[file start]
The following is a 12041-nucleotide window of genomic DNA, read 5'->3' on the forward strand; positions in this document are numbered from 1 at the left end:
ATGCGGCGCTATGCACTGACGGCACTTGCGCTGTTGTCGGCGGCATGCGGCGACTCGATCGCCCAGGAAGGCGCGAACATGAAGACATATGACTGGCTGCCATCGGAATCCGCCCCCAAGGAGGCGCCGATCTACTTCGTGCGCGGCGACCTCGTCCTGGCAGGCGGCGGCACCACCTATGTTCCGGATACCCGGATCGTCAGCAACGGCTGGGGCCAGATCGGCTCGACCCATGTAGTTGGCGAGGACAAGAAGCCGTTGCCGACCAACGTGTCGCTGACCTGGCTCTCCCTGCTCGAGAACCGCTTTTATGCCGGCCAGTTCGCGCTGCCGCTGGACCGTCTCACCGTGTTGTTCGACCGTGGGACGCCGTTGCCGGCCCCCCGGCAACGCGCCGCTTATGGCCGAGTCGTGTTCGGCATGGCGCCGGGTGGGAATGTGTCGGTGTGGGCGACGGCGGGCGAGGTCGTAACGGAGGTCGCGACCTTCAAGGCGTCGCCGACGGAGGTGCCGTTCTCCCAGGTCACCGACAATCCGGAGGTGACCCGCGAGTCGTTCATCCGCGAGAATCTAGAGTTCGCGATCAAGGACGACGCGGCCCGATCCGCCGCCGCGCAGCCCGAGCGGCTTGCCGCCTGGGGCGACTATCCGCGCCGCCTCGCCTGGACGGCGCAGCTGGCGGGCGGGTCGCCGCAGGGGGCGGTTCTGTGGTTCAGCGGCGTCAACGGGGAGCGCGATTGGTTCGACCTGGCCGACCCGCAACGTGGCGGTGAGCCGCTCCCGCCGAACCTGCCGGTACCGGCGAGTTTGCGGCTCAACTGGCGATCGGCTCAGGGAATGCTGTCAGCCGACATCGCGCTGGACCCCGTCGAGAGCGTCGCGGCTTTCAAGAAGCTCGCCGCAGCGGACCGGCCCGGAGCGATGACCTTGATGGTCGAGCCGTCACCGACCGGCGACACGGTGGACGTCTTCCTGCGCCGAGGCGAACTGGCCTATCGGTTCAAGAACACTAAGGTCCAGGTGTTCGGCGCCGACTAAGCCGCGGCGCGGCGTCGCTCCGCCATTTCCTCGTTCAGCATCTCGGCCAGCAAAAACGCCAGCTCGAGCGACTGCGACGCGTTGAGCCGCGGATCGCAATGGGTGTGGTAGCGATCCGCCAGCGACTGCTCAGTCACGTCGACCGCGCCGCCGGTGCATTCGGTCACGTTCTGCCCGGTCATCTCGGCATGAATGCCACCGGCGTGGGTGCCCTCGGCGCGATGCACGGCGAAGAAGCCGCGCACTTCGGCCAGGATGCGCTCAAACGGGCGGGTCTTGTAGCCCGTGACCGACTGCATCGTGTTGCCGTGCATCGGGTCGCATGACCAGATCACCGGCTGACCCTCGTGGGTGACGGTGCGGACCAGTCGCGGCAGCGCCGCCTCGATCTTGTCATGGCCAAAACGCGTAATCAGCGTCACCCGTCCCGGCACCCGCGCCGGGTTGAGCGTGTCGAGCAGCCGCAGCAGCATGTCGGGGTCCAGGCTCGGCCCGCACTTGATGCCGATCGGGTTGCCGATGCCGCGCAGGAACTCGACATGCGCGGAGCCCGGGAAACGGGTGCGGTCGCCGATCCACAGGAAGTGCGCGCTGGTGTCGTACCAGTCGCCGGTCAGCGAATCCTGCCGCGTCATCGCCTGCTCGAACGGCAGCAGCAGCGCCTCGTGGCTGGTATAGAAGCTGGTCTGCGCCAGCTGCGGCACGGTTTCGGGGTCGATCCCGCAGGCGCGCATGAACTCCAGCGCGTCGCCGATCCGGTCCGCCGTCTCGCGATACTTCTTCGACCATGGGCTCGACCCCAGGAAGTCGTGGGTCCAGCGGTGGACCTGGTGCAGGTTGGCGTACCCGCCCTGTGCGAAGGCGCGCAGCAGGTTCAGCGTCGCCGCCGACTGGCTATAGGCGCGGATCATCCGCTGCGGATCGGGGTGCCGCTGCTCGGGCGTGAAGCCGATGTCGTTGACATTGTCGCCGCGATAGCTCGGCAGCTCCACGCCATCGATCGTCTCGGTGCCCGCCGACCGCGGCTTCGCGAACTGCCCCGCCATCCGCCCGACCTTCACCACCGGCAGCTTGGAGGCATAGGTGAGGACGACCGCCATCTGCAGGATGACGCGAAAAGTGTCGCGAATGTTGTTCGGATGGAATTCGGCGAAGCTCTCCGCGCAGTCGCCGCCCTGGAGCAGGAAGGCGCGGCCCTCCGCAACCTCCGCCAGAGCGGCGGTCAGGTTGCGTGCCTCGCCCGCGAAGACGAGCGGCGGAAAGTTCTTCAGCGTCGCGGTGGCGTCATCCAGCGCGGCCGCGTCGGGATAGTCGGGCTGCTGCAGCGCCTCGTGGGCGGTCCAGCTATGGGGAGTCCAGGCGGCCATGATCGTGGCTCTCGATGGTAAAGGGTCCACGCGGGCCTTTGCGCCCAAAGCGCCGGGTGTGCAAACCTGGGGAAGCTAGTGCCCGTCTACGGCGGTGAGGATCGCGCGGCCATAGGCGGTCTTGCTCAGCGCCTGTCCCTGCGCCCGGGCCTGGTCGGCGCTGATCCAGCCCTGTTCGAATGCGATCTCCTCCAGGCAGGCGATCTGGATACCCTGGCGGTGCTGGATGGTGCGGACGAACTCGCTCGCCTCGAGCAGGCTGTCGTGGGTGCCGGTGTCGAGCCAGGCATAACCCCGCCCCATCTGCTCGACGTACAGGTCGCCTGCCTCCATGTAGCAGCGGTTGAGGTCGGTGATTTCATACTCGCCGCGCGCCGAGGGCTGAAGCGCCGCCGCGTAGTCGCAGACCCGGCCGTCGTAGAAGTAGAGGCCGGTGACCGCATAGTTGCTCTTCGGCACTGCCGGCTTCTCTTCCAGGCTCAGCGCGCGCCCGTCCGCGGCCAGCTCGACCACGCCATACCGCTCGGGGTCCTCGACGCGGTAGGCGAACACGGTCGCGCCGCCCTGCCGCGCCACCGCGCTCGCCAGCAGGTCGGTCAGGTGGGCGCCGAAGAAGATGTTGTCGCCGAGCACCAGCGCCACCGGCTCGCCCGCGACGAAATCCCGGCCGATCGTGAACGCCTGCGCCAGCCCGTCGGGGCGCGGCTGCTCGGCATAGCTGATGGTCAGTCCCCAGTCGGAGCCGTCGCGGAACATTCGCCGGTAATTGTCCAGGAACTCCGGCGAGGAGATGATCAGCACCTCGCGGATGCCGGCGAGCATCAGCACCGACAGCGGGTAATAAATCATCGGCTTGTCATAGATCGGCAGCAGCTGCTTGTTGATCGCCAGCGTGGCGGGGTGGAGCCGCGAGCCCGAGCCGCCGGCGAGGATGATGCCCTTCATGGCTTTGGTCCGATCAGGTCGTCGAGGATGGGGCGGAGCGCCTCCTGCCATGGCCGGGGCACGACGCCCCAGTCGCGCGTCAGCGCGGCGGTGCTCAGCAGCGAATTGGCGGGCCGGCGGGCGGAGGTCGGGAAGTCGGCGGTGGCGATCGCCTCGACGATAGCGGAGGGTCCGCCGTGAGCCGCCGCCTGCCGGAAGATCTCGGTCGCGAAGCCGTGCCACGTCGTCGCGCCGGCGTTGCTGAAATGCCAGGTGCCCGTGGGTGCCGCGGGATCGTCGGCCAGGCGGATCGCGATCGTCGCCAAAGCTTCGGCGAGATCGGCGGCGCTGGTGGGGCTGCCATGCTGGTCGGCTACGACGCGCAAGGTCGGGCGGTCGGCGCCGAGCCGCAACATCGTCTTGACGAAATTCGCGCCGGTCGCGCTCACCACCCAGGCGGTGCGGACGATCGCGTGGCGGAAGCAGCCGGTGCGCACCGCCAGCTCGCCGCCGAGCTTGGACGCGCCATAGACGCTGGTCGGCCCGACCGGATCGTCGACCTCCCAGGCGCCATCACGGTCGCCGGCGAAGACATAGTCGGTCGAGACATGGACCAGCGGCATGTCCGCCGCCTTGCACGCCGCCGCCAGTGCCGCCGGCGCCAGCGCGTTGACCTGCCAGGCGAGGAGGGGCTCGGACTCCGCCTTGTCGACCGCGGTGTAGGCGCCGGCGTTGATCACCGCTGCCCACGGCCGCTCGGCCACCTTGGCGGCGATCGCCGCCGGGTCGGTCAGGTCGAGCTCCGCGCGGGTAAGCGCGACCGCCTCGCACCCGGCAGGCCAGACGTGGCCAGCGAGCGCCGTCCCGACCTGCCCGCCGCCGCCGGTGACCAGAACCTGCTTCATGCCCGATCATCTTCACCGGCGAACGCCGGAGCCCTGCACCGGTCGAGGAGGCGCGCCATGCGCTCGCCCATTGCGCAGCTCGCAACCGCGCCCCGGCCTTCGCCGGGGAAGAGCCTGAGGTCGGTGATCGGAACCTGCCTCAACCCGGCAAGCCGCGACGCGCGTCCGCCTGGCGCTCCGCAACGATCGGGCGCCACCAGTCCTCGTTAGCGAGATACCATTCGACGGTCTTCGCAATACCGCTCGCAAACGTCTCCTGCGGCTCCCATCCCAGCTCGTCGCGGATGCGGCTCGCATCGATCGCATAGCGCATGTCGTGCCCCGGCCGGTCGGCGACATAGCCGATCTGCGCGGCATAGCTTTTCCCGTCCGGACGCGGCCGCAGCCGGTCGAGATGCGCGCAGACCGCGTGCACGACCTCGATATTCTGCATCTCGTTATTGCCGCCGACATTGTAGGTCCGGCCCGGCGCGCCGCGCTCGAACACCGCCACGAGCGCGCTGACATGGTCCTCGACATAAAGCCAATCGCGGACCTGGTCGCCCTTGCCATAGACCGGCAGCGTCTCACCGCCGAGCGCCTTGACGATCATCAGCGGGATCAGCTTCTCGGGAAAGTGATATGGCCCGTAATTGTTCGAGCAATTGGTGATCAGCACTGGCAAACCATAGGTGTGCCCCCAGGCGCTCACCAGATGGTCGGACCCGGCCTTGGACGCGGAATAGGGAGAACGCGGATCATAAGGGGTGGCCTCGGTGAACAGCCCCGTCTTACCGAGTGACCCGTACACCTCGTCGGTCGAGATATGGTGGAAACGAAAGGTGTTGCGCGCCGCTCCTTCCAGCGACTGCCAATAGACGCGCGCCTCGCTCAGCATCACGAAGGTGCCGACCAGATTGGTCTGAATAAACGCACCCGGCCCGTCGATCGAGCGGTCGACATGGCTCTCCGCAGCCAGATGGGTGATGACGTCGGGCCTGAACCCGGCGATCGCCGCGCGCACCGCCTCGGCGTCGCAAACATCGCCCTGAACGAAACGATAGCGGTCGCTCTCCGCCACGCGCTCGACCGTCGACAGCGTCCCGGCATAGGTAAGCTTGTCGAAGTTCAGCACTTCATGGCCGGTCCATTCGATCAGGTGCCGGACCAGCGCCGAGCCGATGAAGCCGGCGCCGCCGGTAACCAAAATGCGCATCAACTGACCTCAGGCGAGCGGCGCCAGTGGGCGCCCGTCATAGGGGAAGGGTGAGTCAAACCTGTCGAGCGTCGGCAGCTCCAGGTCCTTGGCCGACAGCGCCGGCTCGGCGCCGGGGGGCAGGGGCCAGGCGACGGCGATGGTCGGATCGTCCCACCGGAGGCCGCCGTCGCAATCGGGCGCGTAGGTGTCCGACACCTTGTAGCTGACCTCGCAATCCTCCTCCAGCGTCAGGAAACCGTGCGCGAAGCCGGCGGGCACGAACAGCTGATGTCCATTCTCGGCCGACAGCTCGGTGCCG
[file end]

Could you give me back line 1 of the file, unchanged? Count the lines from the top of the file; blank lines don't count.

The following is a 12041-nucleotide window of genomic DNA, read 5'->3' on the forward strand; positions in this document are numbered from 1 at the left end: